Whitney, F. C.

Whitney, F. C.
   Born into the family of a successful Detroit theatre manager, Fred C. Whitney became a successful producer of mostly musicals and operettas, including The Fencing Master (1892), Rob Roy (1894), Marching Home (1902), Dolly Varden (1902), When Johnny Comes Marching Home (1902), Love's Lottery (1904), Piff! Paff!! Poufll! (1904), an Eddie Foy vehicle, and the enduringly popular Oscar Strauss operetta The Chocolate Soldier (1909), adapted from George Bernard Shaw's Arms and the Man. Whitney also produced a few straight plays, including several by Stanislaus Stange: Quo Vadis (1900), which scored a major success, The School for Husbands (1904), and Divorce (1909), starring Mary Shaw. Whitney continued to produce until the mid-1920s, but with diminished success, although he brought Yiddish theatre star Bertha Kalish to Broadway in Rachel (1913).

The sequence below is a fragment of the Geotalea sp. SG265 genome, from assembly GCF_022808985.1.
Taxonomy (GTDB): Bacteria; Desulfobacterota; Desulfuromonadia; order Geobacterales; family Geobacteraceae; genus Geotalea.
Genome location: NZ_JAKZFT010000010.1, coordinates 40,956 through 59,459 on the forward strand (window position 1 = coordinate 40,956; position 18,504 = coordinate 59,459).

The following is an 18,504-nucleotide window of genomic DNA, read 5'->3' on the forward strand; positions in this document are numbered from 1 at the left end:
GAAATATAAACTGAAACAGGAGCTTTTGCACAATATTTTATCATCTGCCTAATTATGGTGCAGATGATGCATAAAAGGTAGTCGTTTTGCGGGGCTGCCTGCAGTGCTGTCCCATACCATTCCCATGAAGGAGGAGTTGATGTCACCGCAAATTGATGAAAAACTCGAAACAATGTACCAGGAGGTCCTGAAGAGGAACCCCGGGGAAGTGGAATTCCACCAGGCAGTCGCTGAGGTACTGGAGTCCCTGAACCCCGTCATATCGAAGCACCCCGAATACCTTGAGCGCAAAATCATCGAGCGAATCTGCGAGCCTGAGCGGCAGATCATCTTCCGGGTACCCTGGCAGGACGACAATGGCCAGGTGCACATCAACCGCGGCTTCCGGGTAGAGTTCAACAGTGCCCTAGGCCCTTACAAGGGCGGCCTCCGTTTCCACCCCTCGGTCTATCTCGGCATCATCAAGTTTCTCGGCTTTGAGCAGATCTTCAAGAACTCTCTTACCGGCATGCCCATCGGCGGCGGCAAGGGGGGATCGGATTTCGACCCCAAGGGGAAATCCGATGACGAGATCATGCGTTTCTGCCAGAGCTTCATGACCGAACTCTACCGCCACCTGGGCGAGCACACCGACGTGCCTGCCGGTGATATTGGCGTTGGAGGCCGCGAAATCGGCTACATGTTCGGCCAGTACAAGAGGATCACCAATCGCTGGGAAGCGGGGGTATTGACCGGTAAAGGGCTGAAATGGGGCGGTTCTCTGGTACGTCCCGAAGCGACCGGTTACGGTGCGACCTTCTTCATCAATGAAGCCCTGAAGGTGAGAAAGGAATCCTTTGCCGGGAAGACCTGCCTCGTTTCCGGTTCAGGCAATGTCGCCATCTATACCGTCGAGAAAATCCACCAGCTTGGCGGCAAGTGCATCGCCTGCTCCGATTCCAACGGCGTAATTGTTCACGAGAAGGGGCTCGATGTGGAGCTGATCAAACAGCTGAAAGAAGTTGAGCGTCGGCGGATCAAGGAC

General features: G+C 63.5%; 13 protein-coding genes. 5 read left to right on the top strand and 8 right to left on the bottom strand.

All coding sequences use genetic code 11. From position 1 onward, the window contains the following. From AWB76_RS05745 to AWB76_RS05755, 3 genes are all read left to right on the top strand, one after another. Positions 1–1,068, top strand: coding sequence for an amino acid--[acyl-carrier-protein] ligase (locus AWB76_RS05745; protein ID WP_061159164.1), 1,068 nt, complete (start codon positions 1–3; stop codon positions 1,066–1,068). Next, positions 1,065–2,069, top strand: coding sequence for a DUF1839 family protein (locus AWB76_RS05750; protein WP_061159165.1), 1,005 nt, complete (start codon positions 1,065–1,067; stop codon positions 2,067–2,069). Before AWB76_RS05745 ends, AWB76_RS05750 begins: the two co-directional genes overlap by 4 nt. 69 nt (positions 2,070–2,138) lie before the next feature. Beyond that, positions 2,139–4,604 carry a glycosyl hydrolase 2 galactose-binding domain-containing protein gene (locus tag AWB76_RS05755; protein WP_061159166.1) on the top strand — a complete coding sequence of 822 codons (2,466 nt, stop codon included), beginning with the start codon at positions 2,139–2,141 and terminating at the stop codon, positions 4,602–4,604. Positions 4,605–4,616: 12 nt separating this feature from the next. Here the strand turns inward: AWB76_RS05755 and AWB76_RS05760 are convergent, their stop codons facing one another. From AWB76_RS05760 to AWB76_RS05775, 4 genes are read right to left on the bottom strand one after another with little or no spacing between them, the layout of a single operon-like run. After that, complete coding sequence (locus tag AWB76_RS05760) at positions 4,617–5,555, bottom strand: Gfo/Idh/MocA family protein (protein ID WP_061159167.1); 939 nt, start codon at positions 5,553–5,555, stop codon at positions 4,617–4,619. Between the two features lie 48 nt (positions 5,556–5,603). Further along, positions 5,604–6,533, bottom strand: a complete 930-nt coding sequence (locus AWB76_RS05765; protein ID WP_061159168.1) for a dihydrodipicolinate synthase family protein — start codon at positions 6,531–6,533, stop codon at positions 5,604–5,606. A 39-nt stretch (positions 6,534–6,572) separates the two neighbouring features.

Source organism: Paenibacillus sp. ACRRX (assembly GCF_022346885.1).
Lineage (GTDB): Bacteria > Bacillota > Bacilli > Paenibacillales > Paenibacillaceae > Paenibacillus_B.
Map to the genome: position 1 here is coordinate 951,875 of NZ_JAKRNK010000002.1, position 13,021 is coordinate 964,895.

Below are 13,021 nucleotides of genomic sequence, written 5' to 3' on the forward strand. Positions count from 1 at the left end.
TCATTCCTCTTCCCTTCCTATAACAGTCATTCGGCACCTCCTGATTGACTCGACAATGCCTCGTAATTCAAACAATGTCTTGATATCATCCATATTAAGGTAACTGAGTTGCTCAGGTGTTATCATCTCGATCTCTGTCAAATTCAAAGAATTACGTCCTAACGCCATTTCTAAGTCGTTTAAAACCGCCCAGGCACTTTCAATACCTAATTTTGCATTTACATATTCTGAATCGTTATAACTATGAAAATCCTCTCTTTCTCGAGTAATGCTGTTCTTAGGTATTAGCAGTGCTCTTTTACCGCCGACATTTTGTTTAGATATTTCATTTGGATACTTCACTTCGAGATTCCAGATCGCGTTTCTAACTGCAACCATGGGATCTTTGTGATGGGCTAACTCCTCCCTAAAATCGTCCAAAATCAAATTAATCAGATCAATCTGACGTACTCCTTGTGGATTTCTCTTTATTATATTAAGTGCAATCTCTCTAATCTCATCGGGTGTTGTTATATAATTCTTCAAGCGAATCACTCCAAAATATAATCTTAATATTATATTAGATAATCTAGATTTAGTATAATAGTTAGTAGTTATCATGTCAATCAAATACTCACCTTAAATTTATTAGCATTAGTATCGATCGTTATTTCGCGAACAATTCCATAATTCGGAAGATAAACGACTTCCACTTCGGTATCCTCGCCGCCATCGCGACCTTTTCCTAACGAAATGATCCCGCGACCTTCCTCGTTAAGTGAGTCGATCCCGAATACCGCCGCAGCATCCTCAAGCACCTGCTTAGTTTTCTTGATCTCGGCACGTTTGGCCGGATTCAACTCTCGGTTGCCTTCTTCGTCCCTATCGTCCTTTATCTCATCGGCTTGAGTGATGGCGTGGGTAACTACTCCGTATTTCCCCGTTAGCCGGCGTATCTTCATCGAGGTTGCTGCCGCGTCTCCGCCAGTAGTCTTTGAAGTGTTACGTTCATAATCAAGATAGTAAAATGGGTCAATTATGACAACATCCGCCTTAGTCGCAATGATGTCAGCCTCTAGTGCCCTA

The Historical Dictionary of the American Theater. .

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